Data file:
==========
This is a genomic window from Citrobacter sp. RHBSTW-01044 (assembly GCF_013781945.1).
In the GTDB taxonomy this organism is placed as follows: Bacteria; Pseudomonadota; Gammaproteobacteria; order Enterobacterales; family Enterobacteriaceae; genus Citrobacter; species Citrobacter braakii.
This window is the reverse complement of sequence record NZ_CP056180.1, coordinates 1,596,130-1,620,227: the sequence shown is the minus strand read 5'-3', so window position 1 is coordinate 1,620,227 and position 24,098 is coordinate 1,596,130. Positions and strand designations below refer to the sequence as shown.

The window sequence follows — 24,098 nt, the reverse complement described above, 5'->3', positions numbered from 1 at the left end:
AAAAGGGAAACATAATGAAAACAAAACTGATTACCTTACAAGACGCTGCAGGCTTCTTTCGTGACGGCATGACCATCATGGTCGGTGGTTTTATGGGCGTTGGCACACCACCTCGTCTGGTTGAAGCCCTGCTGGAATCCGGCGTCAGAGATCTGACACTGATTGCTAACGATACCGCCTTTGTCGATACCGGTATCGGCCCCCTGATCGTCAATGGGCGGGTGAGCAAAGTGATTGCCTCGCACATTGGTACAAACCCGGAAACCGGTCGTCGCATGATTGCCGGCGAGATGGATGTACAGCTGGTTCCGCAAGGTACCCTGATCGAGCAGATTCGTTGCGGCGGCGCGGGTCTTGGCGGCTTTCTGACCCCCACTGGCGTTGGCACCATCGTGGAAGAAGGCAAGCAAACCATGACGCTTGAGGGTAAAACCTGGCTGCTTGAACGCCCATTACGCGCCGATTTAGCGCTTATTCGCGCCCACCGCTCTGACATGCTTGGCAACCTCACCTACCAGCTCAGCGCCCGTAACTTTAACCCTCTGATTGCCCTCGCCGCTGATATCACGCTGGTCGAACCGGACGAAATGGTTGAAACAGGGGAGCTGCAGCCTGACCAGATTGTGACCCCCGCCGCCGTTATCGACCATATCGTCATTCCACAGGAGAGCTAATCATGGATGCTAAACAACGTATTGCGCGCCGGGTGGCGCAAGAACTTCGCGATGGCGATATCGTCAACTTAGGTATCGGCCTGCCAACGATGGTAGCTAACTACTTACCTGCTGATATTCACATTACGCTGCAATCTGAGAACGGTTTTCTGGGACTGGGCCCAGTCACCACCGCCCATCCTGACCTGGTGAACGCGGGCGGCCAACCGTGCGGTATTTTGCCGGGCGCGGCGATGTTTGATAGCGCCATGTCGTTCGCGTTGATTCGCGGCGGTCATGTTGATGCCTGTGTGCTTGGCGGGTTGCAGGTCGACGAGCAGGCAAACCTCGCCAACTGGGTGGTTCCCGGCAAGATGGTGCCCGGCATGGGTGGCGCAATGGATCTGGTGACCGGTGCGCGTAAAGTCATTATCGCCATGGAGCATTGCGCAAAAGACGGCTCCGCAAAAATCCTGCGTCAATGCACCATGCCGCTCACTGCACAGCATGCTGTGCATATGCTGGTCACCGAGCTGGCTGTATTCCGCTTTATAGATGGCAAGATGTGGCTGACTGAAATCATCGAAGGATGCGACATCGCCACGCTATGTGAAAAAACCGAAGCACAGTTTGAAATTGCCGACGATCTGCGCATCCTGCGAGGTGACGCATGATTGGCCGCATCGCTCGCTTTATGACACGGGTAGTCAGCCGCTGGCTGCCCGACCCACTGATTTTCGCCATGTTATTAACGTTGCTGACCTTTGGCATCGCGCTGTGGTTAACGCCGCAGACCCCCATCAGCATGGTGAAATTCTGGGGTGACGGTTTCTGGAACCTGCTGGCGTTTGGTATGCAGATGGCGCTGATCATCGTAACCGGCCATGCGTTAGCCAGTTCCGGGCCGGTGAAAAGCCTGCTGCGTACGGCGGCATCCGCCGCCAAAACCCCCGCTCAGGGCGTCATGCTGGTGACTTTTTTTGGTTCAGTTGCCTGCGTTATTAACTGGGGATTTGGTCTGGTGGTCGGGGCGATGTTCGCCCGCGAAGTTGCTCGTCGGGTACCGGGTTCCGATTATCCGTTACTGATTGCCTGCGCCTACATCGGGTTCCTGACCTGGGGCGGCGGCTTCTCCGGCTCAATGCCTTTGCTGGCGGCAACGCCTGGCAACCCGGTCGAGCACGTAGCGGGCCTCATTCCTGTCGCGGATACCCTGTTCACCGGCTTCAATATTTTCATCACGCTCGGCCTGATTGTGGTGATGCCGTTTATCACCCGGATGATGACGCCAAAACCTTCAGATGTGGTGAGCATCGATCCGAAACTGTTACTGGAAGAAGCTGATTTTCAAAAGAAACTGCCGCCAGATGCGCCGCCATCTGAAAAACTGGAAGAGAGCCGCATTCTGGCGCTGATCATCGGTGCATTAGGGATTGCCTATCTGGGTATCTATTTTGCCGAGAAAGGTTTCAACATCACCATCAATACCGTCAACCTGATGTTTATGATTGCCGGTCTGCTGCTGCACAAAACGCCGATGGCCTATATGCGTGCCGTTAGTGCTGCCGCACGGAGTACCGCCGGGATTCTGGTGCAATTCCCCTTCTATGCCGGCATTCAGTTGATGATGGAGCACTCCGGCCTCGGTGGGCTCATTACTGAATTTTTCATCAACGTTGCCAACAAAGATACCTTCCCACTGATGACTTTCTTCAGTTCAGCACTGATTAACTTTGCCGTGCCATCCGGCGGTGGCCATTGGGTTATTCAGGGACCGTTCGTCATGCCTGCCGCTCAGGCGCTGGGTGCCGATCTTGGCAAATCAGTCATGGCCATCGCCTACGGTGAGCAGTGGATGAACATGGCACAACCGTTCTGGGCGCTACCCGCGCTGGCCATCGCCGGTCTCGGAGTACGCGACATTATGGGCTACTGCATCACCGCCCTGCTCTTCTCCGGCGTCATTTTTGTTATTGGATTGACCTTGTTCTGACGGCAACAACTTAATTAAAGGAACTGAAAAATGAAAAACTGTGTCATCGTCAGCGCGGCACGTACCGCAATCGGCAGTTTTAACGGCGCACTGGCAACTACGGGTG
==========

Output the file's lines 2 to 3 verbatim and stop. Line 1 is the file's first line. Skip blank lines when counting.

In the GTDB taxonomy this organism is placed as follows: Bacteria; Pseudomonadota; Gammaproteobacteria; order Enterobacterales; family Enterobacteriaceae; genus Citrobacter; species Citrobacter braakii.
This window is the reverse complement of sequence record NZ_CP056180.1, coordinates 1,596,130-1,620,227: the sequence shown is the minus strand read 5'-3', so window position 1 is coordinate 1,620,227 and position 24,098 is coordinate 1,596,130. Positions and strand designations below refer to the sequence as shown.